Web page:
BEIRUT Syrian rebels stormed a government intelligence complex in the oil-rich east of the country on Tuesday, freeing at least 11 people held in a prison at the facility, activists said.
After five days of heavy clashes around the intelligence compound in the city of Deir el-Zour, rebels finally overran the complex early Tuesday following intense fighting overnight, the Britain-based Syrian Observatory for Human Rights said. Opposition figures were reportedly being held at the jail on the complex's grounds, but it was not immediately clear whether those freed Tuesday are fighters or activists.
Government forces responded to the rebel advance by unleashing a series of air strikes on the compound, trying to push the opposition fighters from the facility.
Meanwhile, the Observatory said at least 56 bodies were found with their hands bound and gunshots to the head in the northern city of Aleppo. Video posted online by activists showed dozens of mud-covered male bodies laying next to a river. They appeared to be all adults. It was unclear who killed the men and dumped their bodies. Both the Syrian government and the rebels have been accused by human rights groups of committing atrocities during the war, including mass executions. According to the Observatory, as many as 80 bodies might have been dumped at the site in Aleppo.
Also Tuesday, regime warplanes also carried several air strikes on rebel positions in restive towns and villages around Damascus, including eastern Ghouta and Yalda, and hit other suburbs with artillery, the Observatory said. The group relies on the reports from activists on the ground.
After capturing several major army bases and government outposts, the rebels control large swathes of land in northeastern Syria. Assad's troops, however, continue to hold a tight grip on the capital after nearly two years of conflict.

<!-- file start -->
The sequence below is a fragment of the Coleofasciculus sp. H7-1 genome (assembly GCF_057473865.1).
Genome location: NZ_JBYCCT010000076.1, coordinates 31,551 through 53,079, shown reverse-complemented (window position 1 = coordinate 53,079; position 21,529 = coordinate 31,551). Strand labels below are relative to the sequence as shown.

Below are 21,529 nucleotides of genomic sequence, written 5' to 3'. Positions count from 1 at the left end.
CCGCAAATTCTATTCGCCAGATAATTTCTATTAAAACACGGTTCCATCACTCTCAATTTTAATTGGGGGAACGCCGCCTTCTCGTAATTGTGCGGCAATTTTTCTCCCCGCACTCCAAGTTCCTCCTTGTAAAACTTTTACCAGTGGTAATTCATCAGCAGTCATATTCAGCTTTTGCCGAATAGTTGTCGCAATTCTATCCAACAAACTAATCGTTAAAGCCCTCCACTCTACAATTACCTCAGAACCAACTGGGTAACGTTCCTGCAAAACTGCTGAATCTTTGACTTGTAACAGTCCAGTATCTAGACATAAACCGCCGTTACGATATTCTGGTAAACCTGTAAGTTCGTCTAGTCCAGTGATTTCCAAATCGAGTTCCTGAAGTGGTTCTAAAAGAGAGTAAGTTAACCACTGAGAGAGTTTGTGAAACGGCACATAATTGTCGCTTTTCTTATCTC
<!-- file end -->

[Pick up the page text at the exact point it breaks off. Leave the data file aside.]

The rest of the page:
The areas on the capital's doorstep have been rebel strongholds since early on in the revolt. In recent months, the rebels have used them as a base from which they have been trying to push into central Damascus, the seat of Assad's power.
Rebel factions and opposition activists have long complained over the level of international support they have received from the West. The United States announced Tuesday an additional $150 million in humanitarian aid, but the Obama administration has refused to provide any weaponry to the rebels, citing concerns about fueling the violence -- and over the motivations of some of the hardline Islamic rebel groups.
"The U.S. has done a lot, we're playing a leading role in many ways," U.S. Ambassador to Syria Robert Ford told CBS News on Monday. "We have substantially tightened the financial squeeze on the regime... and at the same time we're providing vital humanitarian assistance."
"The opposition is actually making steady advances," Ford told CBS News correspondent Clarissa Ward. "Two weeks ago, the regime lost its largest air base. There is fighting in the capital. The regime is little by little, steadily losing its grip on the country."
Ford said he couldn't predict how long Assad will remain in power, and that, "ultimately, we have to let these societies find their ways... Americans can't fix these problems for them, Syrians have to fix it."
Deir el-Zour has been the scene of heavy fighting since the uprising against Syrian President Bashar Assad began in March 2011. The province, which goes by the same name as the city, is located along Syria's border with Iraq and includes several oil installations that the rebels have repeatedly targeted.
The aid group Doctors Without Borders said last month that government forces are shelling and bombing Deir el-Zour almost daily. It said tens of thousands of Syrians, many of them wounded, remain trapped in the city.